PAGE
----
As you cast your vote in this year’s general election, you will be asked to vote for or against five proposed changes to the state constitution. Each amendment was passed by the General Assembly during the 2010 legislative session and will appear on the ballot this year for voter approval. Following is a breakdown of each proposed amendment to give you a clearer understanding of the proposals you’ll be voting on as you fulfill your important role in our state’s electoral process.
Amendment One: Allows competitive contracts to be enforced in Georgia courts (HR 178).
“Shall the Constitution of Georgia be amended so as to make Georgia more economically competitive by authorizing legislation to uphold reasonable competitive agreements?”
Under Amendment 1, the General Assembly could permit the courts to enforce non-compete agreements, which are commonly used to ensure departing employees refrain from competing with their former employer. Currently, Georgia’s constitution only allows the courts to enforce only limited non-compete agreements.
Amendment Two: Adds a $10 tag fee on private passenger vehicles to fund statewide trauma care expansion (SR 277).
“Shall the Constitution of Georgia be amended so as to impose an annual $10 trauma charge on certain passenger motor vehicles in this state for the purpose of funding trauma care?”
Amendment Two would place an additional $10 annual fee on license tag and vehicle registration payments, which would be put into a trauma trust fund and solely used to maintain and expand the state’s trauma care network. Any amount in the trust fund not expended at the end of a fiscal year would remain in the trust fund.
Amendment Three: Allows the state to execute multiyear contracts for long-term transportation projects (SR 821).
“Shall the Constitution of Georgia be amended so as to allow the Georgia Department of Transportation to enter into multiyear construction agreements without requiring appropriations in the current fiscal year for the total amount of payments that would be due under the entire agreement so as to reduce long-term construction costs paid by the state?”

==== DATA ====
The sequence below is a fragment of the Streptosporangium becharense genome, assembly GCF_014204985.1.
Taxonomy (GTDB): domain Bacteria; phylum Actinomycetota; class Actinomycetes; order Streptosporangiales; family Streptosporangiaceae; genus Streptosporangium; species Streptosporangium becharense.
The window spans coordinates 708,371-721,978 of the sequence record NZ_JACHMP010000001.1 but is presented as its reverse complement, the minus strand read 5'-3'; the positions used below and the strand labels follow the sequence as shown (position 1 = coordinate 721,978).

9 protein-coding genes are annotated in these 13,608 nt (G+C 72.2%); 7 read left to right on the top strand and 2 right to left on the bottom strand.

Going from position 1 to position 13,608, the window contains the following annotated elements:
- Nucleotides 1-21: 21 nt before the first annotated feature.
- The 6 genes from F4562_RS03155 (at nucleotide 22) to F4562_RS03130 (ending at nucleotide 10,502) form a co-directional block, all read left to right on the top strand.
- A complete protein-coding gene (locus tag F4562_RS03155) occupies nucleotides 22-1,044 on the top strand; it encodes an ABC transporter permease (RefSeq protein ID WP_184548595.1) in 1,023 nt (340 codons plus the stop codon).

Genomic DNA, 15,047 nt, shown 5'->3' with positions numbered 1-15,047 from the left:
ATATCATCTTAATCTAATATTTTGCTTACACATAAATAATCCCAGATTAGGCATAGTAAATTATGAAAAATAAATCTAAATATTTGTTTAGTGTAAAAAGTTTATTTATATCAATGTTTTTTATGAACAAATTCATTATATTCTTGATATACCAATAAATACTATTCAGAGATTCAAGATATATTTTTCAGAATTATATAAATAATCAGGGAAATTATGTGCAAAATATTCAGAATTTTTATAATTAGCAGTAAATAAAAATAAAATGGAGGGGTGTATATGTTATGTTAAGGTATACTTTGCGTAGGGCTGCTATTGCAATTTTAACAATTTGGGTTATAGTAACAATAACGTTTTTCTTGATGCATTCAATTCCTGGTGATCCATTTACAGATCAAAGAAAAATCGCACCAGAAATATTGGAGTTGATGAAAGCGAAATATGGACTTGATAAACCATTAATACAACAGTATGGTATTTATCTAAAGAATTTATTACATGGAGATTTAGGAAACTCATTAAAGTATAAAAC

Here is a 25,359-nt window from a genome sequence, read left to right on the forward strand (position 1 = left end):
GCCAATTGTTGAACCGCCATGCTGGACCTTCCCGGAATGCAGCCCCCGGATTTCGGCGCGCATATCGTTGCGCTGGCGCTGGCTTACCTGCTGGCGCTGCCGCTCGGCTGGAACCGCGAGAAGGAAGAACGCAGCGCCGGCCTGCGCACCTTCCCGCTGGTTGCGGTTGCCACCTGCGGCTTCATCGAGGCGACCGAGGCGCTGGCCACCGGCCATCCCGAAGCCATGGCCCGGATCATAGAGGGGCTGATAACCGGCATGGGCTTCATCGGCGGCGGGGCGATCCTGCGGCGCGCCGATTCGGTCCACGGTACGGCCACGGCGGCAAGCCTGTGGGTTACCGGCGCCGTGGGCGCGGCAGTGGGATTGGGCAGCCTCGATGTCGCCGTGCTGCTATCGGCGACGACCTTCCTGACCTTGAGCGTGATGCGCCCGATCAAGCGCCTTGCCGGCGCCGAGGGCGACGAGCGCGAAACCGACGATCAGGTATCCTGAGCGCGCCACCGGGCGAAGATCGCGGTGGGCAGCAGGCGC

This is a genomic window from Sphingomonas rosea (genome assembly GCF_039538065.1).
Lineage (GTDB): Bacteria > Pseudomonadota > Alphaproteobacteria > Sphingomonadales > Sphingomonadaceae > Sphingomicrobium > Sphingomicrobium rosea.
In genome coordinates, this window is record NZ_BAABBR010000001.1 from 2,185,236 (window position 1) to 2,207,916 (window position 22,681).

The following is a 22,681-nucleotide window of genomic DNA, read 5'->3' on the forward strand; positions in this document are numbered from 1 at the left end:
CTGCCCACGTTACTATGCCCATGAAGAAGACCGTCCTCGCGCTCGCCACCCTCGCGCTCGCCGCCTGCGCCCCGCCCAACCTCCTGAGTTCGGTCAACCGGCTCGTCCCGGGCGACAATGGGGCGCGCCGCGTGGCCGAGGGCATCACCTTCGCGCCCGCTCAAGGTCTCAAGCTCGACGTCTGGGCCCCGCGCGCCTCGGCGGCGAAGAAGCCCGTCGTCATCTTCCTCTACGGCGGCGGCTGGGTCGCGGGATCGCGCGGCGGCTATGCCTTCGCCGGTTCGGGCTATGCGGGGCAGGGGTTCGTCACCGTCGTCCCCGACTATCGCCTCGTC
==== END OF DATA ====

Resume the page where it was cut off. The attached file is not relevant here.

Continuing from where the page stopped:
Amendment 3 would allow the Georgia Department of Transportation to divide the cost of multiyear projects into yearly budget amounts. Currently the transportation department must obligate the full amount of the project cost upfront.
Amendment Four: Allows the state to enter into multiyear contracts for energy efficiency and conservation improvement projects (SR 1231).
“Shall the Constitution be amended so as to provide for guaranteed cost savings for the state by authorizing a state entity to enter into multiyear contracts which obligate state funds for energy efficiency or conservation improvement projects?”
Amendment 4 would allow state agencies to enter into multiyear contracts up to 10 years with private vendors for energy efficiency or conservation improvement projects. Performance contracts would allow state agencies to divert funds that would normally be spent on utility bills into building improvements that lower energy consumptions.
Amendment Five: Allows owners of industrial-zoned property to choose to remove the industrial designation from their property (HR 136).
“Shall the Constitution of Georgia be amended so as to allow the owners of real property located in industrial areas to remove the property from the industrial area?”
Amendment 5 removes the requirement that real property must be located “on an island” prior to the owner filing a certificate to remove it from an industrial area and be annexed by an adjacent city. A constitutional amendment is needed to annex the land parcel in question, because the land was established years ago under regulations no longer used by the state.
For additional information on the ballot questions, you can also visit the Secretary of State’s Web site at www.sos.ga.gov. As this is an informational column, I will not be offering my personal opinion on each amendment here.
However, I will offer my opinion and how I’ll vote the week before the Nov. 2 General Election to e-mail subscribers of the Team51 Newsletter. If you are not receiving the newsletter and would like to be added to our list, e-mail me at firstname.lastname@example.org, and we will be glad to add you.
Sen. Chip Pearson serves as chairman of the Economic Development Committee. He represents the 51st Senate District which includes Dawson, Fannin, Gilmer, Lumpkin, Pickens and Union counties and portions of Forsyth and White counties. He may be reached at (404) 656-9221 or via e-mail at email@example.com.-gov.